This Is A Joel McHale Appreciation Post

‘Animal Control’ has made it necessary. We’re as shocked as you are
This Is A Joel McHale Appreciation Post

The truism that anyone in a city is never more than six feet from a rat has long since been debunked. What is true is that anyone in this country is never more than six minutes away from a Joel McHale performance. He’s hosting Crime Scene Kitchen. He’s guest-hosting I Can See Your Voice. He’s showing up in prestige dramedies like The Bear. He’s voicing characters in not-prestige video games like Fortnite. As much as he works — which seems to be constantly — he’s also making sure we all know which jobs he’s got lined up. He’s so ubiquitous that even when he books a sitcom featuring other stars you like, you might avoid it because you don’t think you can trust his taste. And maybe you can’t! But if Joel McHale fatigue kept you from sampling Animal Control, I am here as a reformed Joel McHale abstainer to tell you: Animal Control harnesses and deploys his charm like nothing I’ve seen him in before.

I wasn’t always so dubious about McHale’s career. Starting in the mid-aughts, when E! revamped and relaunched Talk Soup as The Soup, America got its first exposure to McHale (also a writer and producer) making snarky jokes about ridiculous TV clips. If you’ve never watched a whole episode of One Tree Hill but have seen a dog eat a donor heart while a shaggy-haired Paul Johansson looked on despondently, chances are Joel McHale exposed you to it on The Soup

The Soup franchise has been a surprisingly effective launching pad for its hosts, which have included Archer star Aisha Tyler and Oscar nominee Greg Kinnear. McHale came into the show as a steadily working actor who had not yet found his breakout role. That changed in 2009 when, a few years into The Soup, McHale made his debut as Jeff Winger in NBC’s Community. Viewers who knew McHale as a sarcastic, superior commentator on some of TV’s worst and weirdest moments didn’t have to make too many mental adjustments to get on board with McHale as a sarcastic, superior lawyer forced to attend community college to fill in educational gaps he’s been lying about. (Playing an FBI agent in Steven Soderbergh’s The Informant! the same year was a much less expected move for McHale, though one he pulled off — and in a cast that also included such comic legends as Andy Daly, Allan Havey, Scott Adsit, Patton Oswalt, Paul F. Tompkins, Toms Wilson and Papa, and both Smothers brothers, all playing straight.)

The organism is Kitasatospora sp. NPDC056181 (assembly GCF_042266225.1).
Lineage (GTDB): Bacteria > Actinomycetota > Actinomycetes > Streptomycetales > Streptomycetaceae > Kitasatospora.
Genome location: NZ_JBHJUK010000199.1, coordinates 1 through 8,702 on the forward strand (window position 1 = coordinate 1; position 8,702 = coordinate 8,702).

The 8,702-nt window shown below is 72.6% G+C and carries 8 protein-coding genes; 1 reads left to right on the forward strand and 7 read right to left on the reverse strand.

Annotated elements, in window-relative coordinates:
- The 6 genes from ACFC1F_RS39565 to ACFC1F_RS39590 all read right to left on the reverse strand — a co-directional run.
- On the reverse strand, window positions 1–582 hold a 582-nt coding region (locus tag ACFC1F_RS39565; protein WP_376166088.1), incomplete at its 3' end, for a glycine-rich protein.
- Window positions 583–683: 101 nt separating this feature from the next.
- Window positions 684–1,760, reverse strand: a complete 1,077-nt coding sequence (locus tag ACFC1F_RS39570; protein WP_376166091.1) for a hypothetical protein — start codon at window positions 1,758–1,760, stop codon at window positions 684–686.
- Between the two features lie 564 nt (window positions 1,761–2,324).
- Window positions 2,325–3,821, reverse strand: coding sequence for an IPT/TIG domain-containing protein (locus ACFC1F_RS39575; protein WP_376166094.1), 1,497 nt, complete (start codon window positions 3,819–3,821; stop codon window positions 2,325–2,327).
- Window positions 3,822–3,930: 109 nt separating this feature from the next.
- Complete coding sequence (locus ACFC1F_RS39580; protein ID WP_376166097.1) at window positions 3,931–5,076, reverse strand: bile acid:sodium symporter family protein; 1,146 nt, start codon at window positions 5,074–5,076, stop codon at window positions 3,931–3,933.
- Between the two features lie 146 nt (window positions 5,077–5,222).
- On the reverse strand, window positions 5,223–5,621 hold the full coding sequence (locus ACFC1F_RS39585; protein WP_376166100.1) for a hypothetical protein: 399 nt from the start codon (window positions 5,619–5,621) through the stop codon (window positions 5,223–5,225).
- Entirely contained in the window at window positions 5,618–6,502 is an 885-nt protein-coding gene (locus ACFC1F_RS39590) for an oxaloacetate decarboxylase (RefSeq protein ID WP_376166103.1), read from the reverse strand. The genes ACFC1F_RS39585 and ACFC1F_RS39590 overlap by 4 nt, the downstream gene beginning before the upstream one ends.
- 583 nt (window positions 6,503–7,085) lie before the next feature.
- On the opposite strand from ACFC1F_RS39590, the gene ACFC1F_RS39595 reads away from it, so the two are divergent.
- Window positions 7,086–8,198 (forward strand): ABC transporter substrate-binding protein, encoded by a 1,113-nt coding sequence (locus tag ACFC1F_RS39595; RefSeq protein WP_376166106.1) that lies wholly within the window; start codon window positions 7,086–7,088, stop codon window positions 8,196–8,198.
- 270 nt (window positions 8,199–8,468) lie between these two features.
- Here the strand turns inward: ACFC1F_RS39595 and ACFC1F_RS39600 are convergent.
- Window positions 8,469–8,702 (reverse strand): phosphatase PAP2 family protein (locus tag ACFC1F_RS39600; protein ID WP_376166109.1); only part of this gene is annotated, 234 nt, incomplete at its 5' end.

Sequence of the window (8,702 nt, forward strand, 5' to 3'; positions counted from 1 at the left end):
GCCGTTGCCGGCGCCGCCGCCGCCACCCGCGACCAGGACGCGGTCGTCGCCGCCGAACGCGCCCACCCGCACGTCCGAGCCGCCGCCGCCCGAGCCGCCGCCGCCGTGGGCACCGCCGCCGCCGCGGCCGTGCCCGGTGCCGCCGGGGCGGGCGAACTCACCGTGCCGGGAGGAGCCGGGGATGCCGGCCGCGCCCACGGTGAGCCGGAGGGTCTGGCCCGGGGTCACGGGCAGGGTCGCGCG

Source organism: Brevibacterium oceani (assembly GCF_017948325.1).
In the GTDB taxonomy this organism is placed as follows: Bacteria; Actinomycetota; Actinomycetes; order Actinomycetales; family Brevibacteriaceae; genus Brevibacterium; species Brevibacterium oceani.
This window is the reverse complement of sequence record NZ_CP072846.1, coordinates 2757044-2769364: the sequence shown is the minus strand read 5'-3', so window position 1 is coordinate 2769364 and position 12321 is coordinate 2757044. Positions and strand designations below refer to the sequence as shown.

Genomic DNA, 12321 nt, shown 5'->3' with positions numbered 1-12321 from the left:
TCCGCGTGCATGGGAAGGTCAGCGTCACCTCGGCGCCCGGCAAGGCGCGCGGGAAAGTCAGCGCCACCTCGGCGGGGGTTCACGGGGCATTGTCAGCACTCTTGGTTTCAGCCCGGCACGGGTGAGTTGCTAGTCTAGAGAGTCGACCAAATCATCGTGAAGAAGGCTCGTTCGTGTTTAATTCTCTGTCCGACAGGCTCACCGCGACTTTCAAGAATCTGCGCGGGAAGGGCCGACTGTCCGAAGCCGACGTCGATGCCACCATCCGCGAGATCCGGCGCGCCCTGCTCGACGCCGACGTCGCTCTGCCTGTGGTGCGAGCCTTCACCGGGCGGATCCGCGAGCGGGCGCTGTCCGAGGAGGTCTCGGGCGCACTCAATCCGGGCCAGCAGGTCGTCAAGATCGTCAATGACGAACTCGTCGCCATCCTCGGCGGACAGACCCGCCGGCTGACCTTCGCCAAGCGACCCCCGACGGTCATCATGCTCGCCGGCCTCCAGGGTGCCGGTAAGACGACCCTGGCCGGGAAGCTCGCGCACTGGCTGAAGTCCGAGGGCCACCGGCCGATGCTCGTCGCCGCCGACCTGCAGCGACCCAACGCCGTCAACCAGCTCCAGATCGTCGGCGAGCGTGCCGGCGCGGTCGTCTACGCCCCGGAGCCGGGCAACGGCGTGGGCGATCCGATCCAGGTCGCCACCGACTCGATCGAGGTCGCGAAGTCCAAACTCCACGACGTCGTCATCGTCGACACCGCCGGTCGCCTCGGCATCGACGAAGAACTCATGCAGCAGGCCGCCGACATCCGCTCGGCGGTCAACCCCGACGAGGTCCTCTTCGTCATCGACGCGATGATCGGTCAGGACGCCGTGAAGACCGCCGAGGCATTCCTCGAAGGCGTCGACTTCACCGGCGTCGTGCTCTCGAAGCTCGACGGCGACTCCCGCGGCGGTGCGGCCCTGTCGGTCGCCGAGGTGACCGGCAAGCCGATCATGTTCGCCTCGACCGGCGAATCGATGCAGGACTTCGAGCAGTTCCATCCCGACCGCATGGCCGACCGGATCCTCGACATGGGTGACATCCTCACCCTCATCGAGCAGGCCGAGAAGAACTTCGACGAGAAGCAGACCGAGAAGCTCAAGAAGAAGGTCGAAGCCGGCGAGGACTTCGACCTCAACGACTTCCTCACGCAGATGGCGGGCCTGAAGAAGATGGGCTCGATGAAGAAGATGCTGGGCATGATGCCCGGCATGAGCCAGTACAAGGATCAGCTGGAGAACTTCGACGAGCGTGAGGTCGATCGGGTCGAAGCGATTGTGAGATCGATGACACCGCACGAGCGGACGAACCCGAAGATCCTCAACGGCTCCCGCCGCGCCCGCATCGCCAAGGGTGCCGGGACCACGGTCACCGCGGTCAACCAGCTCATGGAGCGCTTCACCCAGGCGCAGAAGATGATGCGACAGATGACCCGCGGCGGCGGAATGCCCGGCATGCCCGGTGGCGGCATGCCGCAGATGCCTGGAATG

NBC in the late aughts wasn’t the comedy juggernaut it had been a generation earlier, but Community was still a network show, and in the waning days of the monoculture, it made McHale a mainstream star who could present at the Emmys or play a villain in Ted. As Community evolved into more of a niche hit — remember Yahoo! Screen? Of course you don’t, but that’s where new episodes of Community ended up after NBC canceled it — McHale became a beloved cult comedy star. Maybe he wasn’t on the level of a David Cross, for example, but Community’s underdog status created a halo that also bathed its stars in its glow. 

Yet, even as McHale’s stardom and credibility both rose, he kept the job that first put him on the map: McHale continued hosting The Soup the ENTIRE time Community was on. McHale didn’t exactly come to show business from a disadvantaged background — his father was the dean of students for Loyola University — but he doesn’t seem to have come to the industry with any connections; a guy who hangs on to his steady gig even if new opportunities seem more elevated is a guy who knows he probably shouldn’t count on his career to keep trending up indefinitely.